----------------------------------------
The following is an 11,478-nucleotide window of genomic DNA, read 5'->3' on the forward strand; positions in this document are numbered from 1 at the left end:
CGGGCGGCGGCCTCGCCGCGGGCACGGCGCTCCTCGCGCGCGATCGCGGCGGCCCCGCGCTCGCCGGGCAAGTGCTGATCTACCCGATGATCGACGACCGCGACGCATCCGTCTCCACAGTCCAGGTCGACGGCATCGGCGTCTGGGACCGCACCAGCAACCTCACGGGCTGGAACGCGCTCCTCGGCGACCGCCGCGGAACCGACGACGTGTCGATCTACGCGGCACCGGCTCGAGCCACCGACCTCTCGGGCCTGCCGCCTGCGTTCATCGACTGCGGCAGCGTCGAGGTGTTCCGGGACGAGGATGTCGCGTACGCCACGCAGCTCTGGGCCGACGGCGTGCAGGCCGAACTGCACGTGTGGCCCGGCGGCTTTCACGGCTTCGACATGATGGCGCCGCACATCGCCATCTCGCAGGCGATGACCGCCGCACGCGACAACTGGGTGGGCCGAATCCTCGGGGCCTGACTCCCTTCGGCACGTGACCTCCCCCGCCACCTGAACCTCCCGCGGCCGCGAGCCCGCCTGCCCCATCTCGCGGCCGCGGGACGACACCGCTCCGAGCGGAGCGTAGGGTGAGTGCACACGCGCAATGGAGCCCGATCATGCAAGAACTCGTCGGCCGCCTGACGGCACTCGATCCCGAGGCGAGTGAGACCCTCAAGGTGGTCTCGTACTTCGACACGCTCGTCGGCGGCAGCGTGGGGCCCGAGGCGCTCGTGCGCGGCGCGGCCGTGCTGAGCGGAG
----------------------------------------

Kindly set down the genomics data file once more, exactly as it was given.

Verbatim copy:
The following is an 11,478-nucleotide window of genomic DNA, read 5'->3' on the forward strand; positions in this document are numbered from 1 at the left end:
CGGGCGGCGGCCTCGCCGCGGGCACGGCGCTCCTCGCGCGCGATCGCGGCGGCCCCGCGCTCGCCGGGCAAGTGCTGATCTACCCGATGATCGACGACCGCGACGCATCCGTCTCCACAGTCCAGGTCGACGGCATCGGCGTCTGGGACCGCACCAGCAACCTCACGGGCTGGAACGCGCTCCTCGGCGACCGCCGCGGAACCGACGACGTGTCGATCTACGCGGCACCGGCTCGAGCCACCGACCTCTCGGGCCTGCCGCCTGCGTTCATCGACTGCGGCAGCGTCGAGGTGTTCCGGGACGAGGATGTCGCGTACGCCACGCAGCTCTGGGCCGACGGCGTGCAGGCCGAACTGCACGTGTGGCCCGGCGGCTTTCACGGCTTCGACATGATGGCGCCGCACATCGCCATCTCGCAGGCGATGACCGCCGCACGCGACAACTGGGTGGGCCGAATCCTCGGGGCCTGACTCCCTTCGGCACGTGACCTCCCCCGCCACCTGAACCTCCCGCGGCCGCGAGCCCGCCTGCCCCATCTCGCGGCCGCGGGACGACACCGCTCCGAGCGGAGCGTAGGGTGAGTGCACACGCGCAATGGAGCCCGATCATGCAAGAACTCGTCGGCCGCCTGACGGCACTCGATCCCGAGGCGAGTGAGACCCTCAAGGTGGTCTCGTACTTCGACACGCTCGTCGGCGGCAGCGTGGGGCCCGAGGCGCTCGTGCGCGGCGCGGCCGTGCTGAGCGGAG